Dr. Jekyll and Mr. Hyde

The world's greatest actor in a tremendous story of man at his best and worst!

Drama Horror Science Fiction
79 min     6.954     1920     USA

Overview

A doctor's research into the roots of evil turns him into a hideous depraved fiend.

Reviews

talisencrw wrote:
A very good early silent with both exquisite direction and a fine acting performance by John Barrymore. Well-worth checking out for cinephiles with a heightened interest in the origins of American horror cinema.
CinemaSerf wrote:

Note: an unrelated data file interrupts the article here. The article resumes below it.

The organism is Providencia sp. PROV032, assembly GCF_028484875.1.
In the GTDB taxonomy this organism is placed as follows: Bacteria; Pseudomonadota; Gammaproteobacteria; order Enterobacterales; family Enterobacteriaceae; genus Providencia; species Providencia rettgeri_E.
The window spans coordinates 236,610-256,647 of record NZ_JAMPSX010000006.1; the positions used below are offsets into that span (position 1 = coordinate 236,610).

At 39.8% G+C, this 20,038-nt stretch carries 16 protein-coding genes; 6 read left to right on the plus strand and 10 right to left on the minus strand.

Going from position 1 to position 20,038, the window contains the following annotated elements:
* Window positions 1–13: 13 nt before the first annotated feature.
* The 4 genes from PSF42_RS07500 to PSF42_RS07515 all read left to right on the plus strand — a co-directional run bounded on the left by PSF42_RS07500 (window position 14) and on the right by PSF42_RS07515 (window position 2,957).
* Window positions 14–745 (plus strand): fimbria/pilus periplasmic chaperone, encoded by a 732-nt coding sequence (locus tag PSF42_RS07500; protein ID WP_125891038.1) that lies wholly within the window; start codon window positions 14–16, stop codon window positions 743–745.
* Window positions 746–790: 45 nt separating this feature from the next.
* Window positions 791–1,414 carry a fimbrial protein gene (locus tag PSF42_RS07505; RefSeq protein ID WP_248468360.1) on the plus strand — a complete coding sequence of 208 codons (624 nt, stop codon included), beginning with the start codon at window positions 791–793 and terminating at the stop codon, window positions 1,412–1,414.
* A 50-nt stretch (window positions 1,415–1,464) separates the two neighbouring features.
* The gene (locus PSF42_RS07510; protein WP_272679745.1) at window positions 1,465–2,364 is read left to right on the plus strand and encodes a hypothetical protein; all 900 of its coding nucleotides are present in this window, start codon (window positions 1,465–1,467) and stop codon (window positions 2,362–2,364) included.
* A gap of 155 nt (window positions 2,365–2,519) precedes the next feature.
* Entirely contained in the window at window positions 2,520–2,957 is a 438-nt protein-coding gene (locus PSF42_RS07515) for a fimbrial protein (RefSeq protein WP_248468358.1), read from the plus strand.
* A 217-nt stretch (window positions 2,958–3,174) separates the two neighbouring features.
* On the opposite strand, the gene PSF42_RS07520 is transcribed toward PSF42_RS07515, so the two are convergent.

I'd have to admit that John Barrymore was certainly no oil painting. Unlike so many silent-era film stars, he could actually act, rather then just look longingly into the camera and/or the gal's doey eyes. Here he portrays Robert Louis Stevenson's eponymous characters with quite some menace and skill. The story of the eminently respectable "Jekyll" who is fascinated by the human psyche and who experiments with mind/body altering drugs, discovering his inner and pretty unpleasant id in "Mr Hyde" in the process. There now follows a battle royal between the two personalities, the decent and the monstrous, and it rapidly becomes unsafe for those around him - including "Millicent" (Martha Mansfield), whom "Jekyll" loves, and even music hall girl "Gina" (Nita Naldi), the object of the desires of his alter ego. Barrymore is great, here - though some of his transformation scenes did remind me of a rather crazed Richard III playing an invisible piano. Using some dark and dingy locations, the clever use of shadow and Barrymore's own ability to create a considerable sense of menace, this really does have the hairs on the back of your neck paying attention. The visual effects are effective and John Robertson gives us a good solid, adaptation of an eerie, provocative story that still captures the imagination now, but without the characterisations being compromised or overly relying on CGI and the like to distract us from the on-screen antics. Whilst I wouldn't say it was the best - the 1931 version was a cracker too, it is one of those stories that resonates now, as it did then, and this is a terrific interpretation.

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